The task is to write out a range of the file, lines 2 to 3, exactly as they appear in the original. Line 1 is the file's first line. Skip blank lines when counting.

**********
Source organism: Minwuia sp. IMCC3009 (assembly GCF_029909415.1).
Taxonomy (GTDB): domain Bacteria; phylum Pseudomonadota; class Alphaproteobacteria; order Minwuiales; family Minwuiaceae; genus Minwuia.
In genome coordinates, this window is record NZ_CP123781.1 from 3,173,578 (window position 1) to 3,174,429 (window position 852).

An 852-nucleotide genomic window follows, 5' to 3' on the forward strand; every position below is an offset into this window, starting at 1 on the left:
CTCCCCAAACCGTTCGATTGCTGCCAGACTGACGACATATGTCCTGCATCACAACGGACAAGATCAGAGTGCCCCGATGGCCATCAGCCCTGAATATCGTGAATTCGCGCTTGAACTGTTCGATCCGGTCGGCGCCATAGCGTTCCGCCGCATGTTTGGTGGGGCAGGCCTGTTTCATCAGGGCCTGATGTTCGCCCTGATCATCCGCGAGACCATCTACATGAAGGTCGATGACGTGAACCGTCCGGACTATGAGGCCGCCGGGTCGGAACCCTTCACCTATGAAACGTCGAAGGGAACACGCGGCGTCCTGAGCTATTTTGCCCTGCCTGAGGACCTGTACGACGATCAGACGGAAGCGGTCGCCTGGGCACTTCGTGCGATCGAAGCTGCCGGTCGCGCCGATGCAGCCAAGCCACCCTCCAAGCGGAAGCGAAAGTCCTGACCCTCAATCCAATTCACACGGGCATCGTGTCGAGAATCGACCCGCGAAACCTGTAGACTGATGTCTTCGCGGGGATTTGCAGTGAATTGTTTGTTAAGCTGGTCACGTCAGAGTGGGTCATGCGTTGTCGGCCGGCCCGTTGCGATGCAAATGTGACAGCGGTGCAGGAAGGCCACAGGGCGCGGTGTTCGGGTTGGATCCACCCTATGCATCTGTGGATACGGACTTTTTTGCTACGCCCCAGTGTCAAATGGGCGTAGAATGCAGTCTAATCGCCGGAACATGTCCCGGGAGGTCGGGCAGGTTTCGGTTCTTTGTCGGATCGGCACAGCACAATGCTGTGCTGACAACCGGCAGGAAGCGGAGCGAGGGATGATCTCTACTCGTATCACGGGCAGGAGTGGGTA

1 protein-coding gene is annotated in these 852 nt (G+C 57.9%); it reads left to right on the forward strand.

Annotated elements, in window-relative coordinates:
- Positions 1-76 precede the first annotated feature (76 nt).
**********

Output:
Taxonomy (GTDB): domain Bacteria; phylum Pseudomonadota; class Alphaproteobacteria; order Minwuiales; family Minwuiaceae; genus Minwuia.
In genome coordinates, this window is record NZ_CP123781.1 from 3,173,578 (window position 1) to 3,174,429 (window position 852).